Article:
References of "International Journal of Sports Medicine"
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See detailEffect of the Lengthening of the Protocol on the Reliability of Muscle Fatigue Indicators
Bosquet, Laurent; Maquet, Didier ULg; Forthomme, Bénédicte ULg et al

in International Journal of Sports Medicine (2010), 31(2), 82-88

The aim of this study was to examine absolute and relative reliability of fatigue measures calculated from peak torque or total work during 20, 30, 40 and 50 reciprocal maximal concentric contractions ... [more ▼]

The aim of this study was to examine absolute and relative reliability of fatigue measures calculated from peak torque or total work during 20, 30, 40 and 50 reciprocal maximal concentric contractions performed on an isokinetic dynamometer at 180 ° · s " 1 . Eighteen moderately active men performed 50 reciprocal maximal concentric contractions on three occasions with one 7 – 10 days recovery between each session. Peak torque and total work were computed for each contraction and subsequently summed to compute cumulated performance after respectively 20, 30, 40 and 50 repetitions. Muscle fatigue was determined after 20, 30, 40 and 50 repetitions by the fatigue index, the percent decrease in performance and the slope. Reliability of average peak torque or average total work was similar and was not a! ected by the lengthening of the protocol, although a learning e! ect was evident for knee flexors. Reliability of fatigue measures calculated from peak torque or total work was similar, improved with the lengthening of the protocol and was better for knee extensors. Measuring average peak torque or average total work and the slope during a protocol involving 30 maximal reciprocal concentric contractions appear to represent a better compromise between reliability and physiological interpretability of the data. [less ▲]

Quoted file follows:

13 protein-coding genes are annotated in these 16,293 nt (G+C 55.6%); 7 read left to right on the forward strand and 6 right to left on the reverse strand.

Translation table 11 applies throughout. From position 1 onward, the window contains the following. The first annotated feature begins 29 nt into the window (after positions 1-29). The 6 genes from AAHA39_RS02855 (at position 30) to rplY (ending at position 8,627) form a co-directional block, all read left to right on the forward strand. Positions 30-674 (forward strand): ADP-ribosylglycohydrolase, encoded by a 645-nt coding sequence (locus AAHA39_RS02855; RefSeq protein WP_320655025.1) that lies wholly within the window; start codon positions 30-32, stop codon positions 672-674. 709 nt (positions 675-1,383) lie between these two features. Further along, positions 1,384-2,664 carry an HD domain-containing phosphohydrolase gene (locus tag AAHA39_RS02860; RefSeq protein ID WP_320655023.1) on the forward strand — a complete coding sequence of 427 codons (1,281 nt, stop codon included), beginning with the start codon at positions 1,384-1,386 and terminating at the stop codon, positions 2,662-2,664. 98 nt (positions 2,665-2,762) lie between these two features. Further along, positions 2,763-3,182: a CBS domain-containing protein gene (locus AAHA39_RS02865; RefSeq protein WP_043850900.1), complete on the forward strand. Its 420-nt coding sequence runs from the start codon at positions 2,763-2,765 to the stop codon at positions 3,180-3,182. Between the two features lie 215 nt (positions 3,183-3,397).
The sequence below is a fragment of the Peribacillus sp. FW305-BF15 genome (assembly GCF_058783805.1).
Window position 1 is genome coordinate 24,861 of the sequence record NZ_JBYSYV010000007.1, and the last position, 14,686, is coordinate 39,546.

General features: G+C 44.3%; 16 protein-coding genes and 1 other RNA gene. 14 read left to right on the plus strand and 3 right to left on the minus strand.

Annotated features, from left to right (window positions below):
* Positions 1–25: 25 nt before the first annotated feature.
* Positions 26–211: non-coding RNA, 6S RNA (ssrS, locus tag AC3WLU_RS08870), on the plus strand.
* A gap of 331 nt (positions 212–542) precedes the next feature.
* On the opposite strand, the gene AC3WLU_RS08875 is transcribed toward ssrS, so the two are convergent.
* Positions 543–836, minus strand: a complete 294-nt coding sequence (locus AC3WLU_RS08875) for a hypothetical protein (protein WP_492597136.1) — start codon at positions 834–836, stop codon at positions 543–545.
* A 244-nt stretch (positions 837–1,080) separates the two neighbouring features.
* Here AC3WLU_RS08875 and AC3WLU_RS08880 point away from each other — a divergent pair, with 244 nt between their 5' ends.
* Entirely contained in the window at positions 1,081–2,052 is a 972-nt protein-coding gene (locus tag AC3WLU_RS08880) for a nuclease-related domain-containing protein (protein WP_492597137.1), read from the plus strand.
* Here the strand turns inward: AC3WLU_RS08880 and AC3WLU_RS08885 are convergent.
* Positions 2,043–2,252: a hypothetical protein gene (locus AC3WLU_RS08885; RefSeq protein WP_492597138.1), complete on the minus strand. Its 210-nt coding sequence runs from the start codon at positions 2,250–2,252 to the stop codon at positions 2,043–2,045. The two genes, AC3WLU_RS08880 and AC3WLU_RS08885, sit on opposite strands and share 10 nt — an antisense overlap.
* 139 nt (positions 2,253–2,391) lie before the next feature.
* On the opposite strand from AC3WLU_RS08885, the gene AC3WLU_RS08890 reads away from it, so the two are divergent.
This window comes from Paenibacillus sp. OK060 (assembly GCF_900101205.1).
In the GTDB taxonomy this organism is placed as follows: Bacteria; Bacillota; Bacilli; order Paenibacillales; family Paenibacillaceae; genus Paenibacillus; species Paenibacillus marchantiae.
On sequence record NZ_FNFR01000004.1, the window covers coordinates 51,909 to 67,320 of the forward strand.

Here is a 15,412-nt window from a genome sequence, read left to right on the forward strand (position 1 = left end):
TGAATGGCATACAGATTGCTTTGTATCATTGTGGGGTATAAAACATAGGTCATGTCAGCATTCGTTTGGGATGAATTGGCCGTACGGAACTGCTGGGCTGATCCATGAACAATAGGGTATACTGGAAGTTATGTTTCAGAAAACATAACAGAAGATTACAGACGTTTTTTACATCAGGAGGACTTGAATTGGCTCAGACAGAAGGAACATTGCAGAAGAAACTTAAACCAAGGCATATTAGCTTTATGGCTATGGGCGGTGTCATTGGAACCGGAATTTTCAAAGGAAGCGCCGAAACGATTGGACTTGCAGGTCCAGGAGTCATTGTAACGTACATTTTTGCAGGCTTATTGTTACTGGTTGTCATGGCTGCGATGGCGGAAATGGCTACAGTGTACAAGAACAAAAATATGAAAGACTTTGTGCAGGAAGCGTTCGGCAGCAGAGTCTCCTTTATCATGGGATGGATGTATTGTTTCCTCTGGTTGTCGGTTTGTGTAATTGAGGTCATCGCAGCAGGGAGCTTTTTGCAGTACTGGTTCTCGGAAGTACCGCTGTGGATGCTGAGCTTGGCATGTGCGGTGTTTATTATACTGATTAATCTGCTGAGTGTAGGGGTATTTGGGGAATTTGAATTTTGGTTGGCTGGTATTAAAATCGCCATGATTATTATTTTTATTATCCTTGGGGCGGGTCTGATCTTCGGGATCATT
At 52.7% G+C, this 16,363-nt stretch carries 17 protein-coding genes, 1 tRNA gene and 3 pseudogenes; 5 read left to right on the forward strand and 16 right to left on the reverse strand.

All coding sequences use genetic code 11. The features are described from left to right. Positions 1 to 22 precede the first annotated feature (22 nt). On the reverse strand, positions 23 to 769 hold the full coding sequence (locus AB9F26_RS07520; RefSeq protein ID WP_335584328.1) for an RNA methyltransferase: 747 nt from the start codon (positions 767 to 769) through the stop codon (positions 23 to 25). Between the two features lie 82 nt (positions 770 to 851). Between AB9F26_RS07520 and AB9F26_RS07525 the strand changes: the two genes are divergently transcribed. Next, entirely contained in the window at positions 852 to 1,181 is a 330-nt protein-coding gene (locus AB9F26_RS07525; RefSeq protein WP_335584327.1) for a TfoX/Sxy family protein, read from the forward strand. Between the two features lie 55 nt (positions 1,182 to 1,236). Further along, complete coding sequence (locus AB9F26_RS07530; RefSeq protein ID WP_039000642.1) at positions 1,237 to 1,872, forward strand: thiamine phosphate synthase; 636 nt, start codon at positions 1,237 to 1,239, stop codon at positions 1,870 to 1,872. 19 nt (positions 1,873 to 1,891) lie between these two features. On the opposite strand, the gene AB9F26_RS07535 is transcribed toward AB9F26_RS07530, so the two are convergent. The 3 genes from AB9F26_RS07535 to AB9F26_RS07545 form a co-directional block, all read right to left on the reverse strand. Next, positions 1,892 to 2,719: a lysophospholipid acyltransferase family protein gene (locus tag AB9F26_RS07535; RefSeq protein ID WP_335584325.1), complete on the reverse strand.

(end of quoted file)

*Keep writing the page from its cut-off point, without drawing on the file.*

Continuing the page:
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See detailEndurance training versus combined strength and endurance training in leisure-time cyclists
Weiler, B.; Urhausen, A.; Dahm, C. et al

in International Journal of Sports Medicine (1999, October), 20

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See detailHuman Muscle Energetics During Voluntary and Electrically Induced Isometric Contractions as Measured by 31p Nmr Spectroscopy
Vanderthommen, Marc ULg; Gilles, R.; Carlier, Pierre ULg et al

in International Journal of Sports Medicine (1999), 20(5), 279-83

Electrical stimulation (ES) and voluntary contraction (VC) were compared in the quadriceps muscle of ten male volunteers. In both modes, a workload corresponding to 20% of maximal voluntary contraction ... [more ▼]

Electrical stimulation (ES) and voluntary contraction (VC) were compared in the quadriceps muscle of ten male volunteers. In both modes, a workload corresponding to 20% of maximal voluntary contraction was applied during 64 isometric contraction (5.5 s)-relaxation (5.5 s) cycles. The protocols were performed in a 1.5 T whole-body magnet. The Pi/PCr ratio and the intracellular pH (pHi) were monitored by 31P NMR spectroscopy during baseline, exercise and recovery periods, in a superficial region of the vastus medialis. During baseline, the Pi/PCr ratio (0.12 vs. 0.10) and the pHi (7.01 vs. 7.00) were comparable in both conditions. During exercise, the Pi/PCr ratio was higher (0.36 vs. 0.14) and the pHi was lower (6.85 vs. 7.07) during ES than during VC. For the same external work production, these results reflect a different metabolic solicitation in the ES quadriceps than in the VC ones. [less ▲]